Misconception #1: colleges snail mail admission responses.
These days, most colleges inform students of acceptance decisions online. When applying, a student creates an account with a password on the college's website. On the decision day, the student logs in to get the result. Following online admission, the college will snail mail a big packet to accepted students. Standardized test scores are also released online to the student.
Misconception #2: all applicants take the SATs and high test scores guarantee acceptance.
Traditionally, students in coastal states took the SATs while those in the Midwest took the ACTs. These days, students from anywhere can take either standardized test and most colleges accept both. Some colleges allow you to skip standardized tests altogether. The most selective colleges may also require SAT IIs (subject tests). In 2005, the SATs switched to a 2400 point system: 800 Reading, 800 Writing, 800 Math plus an essay. In 2016 the SAT will revert to a 1600 point system: 800 Reading +Writing, 800 Math, and an optional essay.
The more selective colleges tend to accept students with higher test scores, but high scores and GPA aren't enough on their own to guarantee admission. Also important are the application essay (and sometimes an interview), teacher recommendations and extracurricular activities/supplements. Large state universities are more likely to place greater emphasis on test scores and GPA. Standardized tests are weighted more heavily for homeschooled kids who usually don't have an academic transcript/GPA.
|The Massachusetts Institute of Technology releases admissions decisions on Pi Day 3/14.|
Misconception #3: kids apply early to multiple schools.
There are three types of early applications: Rolling Admission, Early Action and Early Decision. Many state universities, especially honors programs, have Rolling Admission: qualified students are accepted in the fall through the spring until the class is full. The most selective private colleges often have non-binding Early Action, but applicants may only apply early to one selective college along with state schools. Other colleges have binding Early Decision, which means you can only apply to one school and you must attend if accepted (as long as your financial needs are met.)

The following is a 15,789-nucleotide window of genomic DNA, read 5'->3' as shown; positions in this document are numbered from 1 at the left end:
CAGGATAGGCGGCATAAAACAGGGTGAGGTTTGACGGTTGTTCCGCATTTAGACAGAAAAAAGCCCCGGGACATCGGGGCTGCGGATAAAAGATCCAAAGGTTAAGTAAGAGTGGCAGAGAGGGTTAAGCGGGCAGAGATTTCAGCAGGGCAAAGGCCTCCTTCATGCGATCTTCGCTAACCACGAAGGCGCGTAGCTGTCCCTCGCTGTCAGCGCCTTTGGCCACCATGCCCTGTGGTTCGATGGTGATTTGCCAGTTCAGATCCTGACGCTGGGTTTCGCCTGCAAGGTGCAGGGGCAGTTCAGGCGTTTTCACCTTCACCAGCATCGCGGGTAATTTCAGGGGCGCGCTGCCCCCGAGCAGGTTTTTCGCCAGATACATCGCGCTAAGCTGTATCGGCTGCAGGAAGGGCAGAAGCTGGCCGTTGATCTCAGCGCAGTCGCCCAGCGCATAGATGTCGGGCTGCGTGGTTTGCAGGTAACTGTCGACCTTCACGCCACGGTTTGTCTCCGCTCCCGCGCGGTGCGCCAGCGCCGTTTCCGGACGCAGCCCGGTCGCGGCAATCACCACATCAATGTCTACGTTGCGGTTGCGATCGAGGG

Early action and early decision applications are usually due in early November, and the students will hear by early/mid December if they are accepted, rejected or deferred (ie to be considered along with other applicants in the regular pool at a later date.) At that point, ED students must accept the offer, but EA students have the option to apply to other colleges as well. Some schools have a second round of binding Early Decision in January.
Most kids don't apply early. They may not be sure of their first choice and prefer to wait for regular decision, which frequently has a January 1st deadline. Students often apply to ten to twelve schools at regular admission time, a combination of likely, target and reach schools. Regular acceptances are posted in late March to early April. The accepted student's decision is usually due May 1st, and after that, other kids may be accepted off the wait-list. There are financial considerations too, explained below.
|Middlebury College, a liberal arts college in rural Vermont.|
Misconception #4: the smartest kids always go to Ivy League schools.
The Ivies aren't the best choice for everyone. Small liberal arts colleges focus exclusively on undergraduate education and offer top-notch teaching. State universities can be excellent too (eg UC Berkeley). There are schools that specialize in the arts (often requiring auditions and supplements) or technology. Some kids choose local community college so that they can work part time. Others pick ROTC programs.
Financial aid packages vary and some are need-based while others are merit-based. Many applicants don't apply early decision (binding) because they want to compare financial aid packages from multiple schools. This year a boy from Tennessee turned down all eight Ivies and Stanford for Alabama State University's Honor's Program so that he'd have more money left for graduate school. However, elite private colleges which accept need blind often offer bigger financial aid packages so it can be cheaper to go to a private college than to a state university.
The process is different for foreign students and for American students studying abroad. International students often receive an International Baccalaureate (IB) degree which is recognized in many countries.
A tip on writing realistic YA fiction: beta test your manuscript on teens the same age as your characters. They may flag other things that have changed since you were a teenager.